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When you are tasting and describing a wine, bear the following points in mind:

Many words can be used to describe wine. You may find some of these funny or absurd but the most important thing is to use words that mean something to you and that will help you identify and remember the aromas and flavours.

Wine has a surprising ability to evoke memories and smells that you may not have thought of before you tasted the wine. Some will make sense to most people, some will be very personal. Even when you are able to assess a wine with a certain amount of objectivity, your impressions and preferences remain very subjective.

While you may learn to appreciate the qualities in all sorts of wines, you do not have to like them all.

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Primary tastes

There are 4 primary tastes traditionally identified with certain areas of the mouth: bitter (towards the back of the tongue), sour (towards the right of the tongue), salt (in the middle, towards the front of the tongue) and sweet (the middle tip of the tongue). More recently there has been a suggestion that there is a fifth primary taste known as umami. This is more of an overall quality of savouriness or deliciousness than a specific taste. It is the taste that the addition of monosodium glutamate adds to certain foods.

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What a wine looks like can give you vital clues to its quality, origin, age and the grape variety or varieties used. A wine should not generally be cloudy. You should also check that the wine does not have bubbles, unless it is supposed to, and look for any unusual colouring (e.g. brown or dark gold in a young, dry wine). Apart from a slight spritz on some fresh young wines, bubbles in a still wine are likely to indicate a problem (e.g. the wine refermenting if it has some residual sugar and has not been properly filtered).

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For many, the most important and distinguishing aspect of a wine is its bouquet. It is when you smell a wine that you are most likely to detect a fault, e.g. the mustiness of a corked wine.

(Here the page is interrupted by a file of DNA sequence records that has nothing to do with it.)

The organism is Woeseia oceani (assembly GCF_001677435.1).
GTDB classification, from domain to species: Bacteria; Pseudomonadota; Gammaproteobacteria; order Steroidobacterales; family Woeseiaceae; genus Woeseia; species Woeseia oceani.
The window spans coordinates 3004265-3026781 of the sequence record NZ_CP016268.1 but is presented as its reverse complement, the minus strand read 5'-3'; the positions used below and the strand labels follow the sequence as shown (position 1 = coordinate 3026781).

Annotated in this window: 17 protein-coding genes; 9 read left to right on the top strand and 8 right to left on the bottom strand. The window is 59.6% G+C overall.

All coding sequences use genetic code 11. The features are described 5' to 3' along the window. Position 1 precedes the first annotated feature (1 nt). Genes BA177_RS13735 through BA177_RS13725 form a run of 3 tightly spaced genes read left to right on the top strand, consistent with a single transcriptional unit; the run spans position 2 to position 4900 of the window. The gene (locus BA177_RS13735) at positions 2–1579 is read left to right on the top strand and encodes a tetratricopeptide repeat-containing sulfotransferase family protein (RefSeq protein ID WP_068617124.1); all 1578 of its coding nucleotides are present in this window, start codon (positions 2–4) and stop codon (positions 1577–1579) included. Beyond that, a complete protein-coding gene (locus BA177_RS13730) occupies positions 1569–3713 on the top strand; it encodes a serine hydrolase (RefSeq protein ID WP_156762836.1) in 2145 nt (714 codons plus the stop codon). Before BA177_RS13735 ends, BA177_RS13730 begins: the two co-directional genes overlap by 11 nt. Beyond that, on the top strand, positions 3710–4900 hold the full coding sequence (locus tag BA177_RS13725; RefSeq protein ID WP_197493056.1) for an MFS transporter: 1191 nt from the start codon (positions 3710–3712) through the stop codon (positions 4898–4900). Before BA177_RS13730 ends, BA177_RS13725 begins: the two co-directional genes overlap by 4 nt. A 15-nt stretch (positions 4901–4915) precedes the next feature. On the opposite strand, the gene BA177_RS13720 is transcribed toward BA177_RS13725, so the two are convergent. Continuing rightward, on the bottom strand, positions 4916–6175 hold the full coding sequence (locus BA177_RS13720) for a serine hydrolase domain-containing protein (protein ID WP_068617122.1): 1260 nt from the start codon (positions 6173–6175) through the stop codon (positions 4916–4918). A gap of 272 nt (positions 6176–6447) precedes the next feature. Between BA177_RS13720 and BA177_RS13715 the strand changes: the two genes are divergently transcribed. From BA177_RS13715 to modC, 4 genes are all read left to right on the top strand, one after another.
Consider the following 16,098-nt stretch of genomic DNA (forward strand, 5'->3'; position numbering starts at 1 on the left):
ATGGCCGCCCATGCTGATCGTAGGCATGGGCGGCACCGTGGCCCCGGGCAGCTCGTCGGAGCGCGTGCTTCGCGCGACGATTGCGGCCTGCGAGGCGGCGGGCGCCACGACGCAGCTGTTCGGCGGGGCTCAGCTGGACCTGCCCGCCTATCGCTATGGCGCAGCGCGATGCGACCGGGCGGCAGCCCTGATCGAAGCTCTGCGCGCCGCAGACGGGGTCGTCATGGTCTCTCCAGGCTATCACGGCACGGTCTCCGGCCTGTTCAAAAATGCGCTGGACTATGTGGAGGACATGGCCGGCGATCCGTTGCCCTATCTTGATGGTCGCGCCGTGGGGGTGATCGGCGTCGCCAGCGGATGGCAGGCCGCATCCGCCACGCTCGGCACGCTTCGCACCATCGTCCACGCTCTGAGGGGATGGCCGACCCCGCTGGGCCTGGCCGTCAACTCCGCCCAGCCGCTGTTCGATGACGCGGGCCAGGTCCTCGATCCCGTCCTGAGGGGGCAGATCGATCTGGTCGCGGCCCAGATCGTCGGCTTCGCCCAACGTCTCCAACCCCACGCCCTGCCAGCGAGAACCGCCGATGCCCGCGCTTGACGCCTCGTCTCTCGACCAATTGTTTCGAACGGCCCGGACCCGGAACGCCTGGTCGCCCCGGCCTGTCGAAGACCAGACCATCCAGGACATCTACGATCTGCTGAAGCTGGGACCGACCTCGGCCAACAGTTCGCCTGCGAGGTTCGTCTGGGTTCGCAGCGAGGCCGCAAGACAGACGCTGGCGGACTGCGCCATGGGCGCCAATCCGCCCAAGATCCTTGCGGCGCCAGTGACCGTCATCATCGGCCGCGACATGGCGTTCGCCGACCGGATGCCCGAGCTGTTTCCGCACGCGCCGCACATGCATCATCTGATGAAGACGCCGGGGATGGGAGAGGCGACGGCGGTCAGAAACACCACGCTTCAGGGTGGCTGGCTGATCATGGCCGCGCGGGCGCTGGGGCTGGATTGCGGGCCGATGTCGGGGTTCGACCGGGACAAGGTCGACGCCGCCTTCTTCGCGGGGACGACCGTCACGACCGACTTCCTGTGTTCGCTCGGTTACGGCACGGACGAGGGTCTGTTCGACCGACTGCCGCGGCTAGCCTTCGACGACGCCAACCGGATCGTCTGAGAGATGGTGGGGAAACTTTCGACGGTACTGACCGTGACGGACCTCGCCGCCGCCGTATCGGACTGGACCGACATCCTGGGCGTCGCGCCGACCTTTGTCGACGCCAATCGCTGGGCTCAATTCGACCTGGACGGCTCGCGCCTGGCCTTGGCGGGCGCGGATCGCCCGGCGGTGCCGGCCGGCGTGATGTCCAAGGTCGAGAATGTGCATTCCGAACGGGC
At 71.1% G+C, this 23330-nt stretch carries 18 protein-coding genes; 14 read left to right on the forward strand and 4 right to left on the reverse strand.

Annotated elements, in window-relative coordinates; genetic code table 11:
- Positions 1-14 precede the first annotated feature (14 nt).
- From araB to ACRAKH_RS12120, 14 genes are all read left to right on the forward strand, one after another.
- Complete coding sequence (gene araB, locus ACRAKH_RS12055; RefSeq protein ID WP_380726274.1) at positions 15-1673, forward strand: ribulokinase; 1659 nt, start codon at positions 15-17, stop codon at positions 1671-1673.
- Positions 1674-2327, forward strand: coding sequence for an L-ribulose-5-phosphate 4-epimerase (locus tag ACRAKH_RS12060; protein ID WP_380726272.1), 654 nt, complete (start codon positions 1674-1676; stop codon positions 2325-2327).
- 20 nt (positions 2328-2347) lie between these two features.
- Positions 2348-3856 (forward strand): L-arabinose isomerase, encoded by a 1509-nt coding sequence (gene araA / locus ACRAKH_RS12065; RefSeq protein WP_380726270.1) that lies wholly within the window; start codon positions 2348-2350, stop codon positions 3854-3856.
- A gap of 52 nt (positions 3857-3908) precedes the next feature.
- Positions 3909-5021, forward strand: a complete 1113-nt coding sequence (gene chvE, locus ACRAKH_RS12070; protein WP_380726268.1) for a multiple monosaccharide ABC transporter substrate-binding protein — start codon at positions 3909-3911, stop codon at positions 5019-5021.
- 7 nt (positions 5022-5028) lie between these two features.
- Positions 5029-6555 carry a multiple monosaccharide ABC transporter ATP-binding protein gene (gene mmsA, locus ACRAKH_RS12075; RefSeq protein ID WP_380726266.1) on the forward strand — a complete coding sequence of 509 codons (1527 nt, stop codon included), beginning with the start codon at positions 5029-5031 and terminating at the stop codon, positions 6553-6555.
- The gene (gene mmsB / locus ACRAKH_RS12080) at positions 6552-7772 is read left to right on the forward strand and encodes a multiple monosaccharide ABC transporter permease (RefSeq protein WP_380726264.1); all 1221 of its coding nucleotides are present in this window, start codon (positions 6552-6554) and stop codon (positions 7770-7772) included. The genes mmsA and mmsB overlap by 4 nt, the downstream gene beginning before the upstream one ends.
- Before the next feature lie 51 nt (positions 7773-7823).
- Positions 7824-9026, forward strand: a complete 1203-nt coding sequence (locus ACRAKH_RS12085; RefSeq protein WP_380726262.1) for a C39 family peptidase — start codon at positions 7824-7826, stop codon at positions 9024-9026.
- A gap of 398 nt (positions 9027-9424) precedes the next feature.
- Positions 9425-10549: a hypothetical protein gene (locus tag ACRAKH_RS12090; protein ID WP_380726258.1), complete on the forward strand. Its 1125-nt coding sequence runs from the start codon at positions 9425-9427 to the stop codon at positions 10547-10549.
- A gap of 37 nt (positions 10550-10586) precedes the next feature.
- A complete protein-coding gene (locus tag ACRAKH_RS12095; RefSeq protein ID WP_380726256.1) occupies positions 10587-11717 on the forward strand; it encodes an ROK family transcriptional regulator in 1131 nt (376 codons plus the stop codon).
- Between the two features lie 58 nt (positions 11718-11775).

If you are tasting a wine blind, the nose will give you the first real clues as to how and where the wine is made and what the grape variety or varieties are. Certain varieties from certain regions have very distinct aromas, for example the often pungent gooseberry and herbaceous aromas of a New Zealand Sauvignon Blanc. Cabernet Sauvignon often smells of blackcurrants.

Other wines will be much harder to identify, especially older ones. What was once a clear distinction between the very ripe fruit aromas of the New World and the more restrained character of European wines is now much less obvious as viticulture has improved and as winemakers have paid more attention to what wine consumers seem to want.

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It is at this stage that the components of the wine should be carefully assessed. These include structural components such as sweetness, acidity, tannin and alcohol as well as the fruit character and how long the flavour lasts in the mouth.

Most wines on the market today are designed to be drunk soon after purchase. However, some reds tend to taste smoother with age while some white wines often become fuller and softer.

Some wines, more typically and traditionally those made in the Old World, are made to be drunk with food, and such wines may be harder to appreciate when tasted on their own. On the other hand, some foods will make a perfectly respectable wine taste horrible. You may have found this if you have ever finished a glass of dry red after you have eaten a sweet pudding.

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It is at this stage that you should draw together your impressions from the appearance, nose and palate to assess the wine as a whole. One of the most important criteria for quality is the balance of a wine. Are the components you have identified in balance or does one stick out? For example, a wine where the alcohol dominates everything may taste 'hot'.

Quality is hard to pin down but in addition to balance, you can tell a lot about the quality of a wine by how long the flavour lasts in your mouth (what is known as the wine's length). In addition, better quality wines tend to have a greater complexity, i.e. a wider range of aromas and flavours, and more concentrated flavours. Nevertheless, this does not mean that a fresh and delicate wine cannot be good quality.

Quality and price are often but not always linked. It is just as possible to find a good quality inexpensive wine as it is to find a poor quality expensive wine. Though the latter is perhaps less likely.

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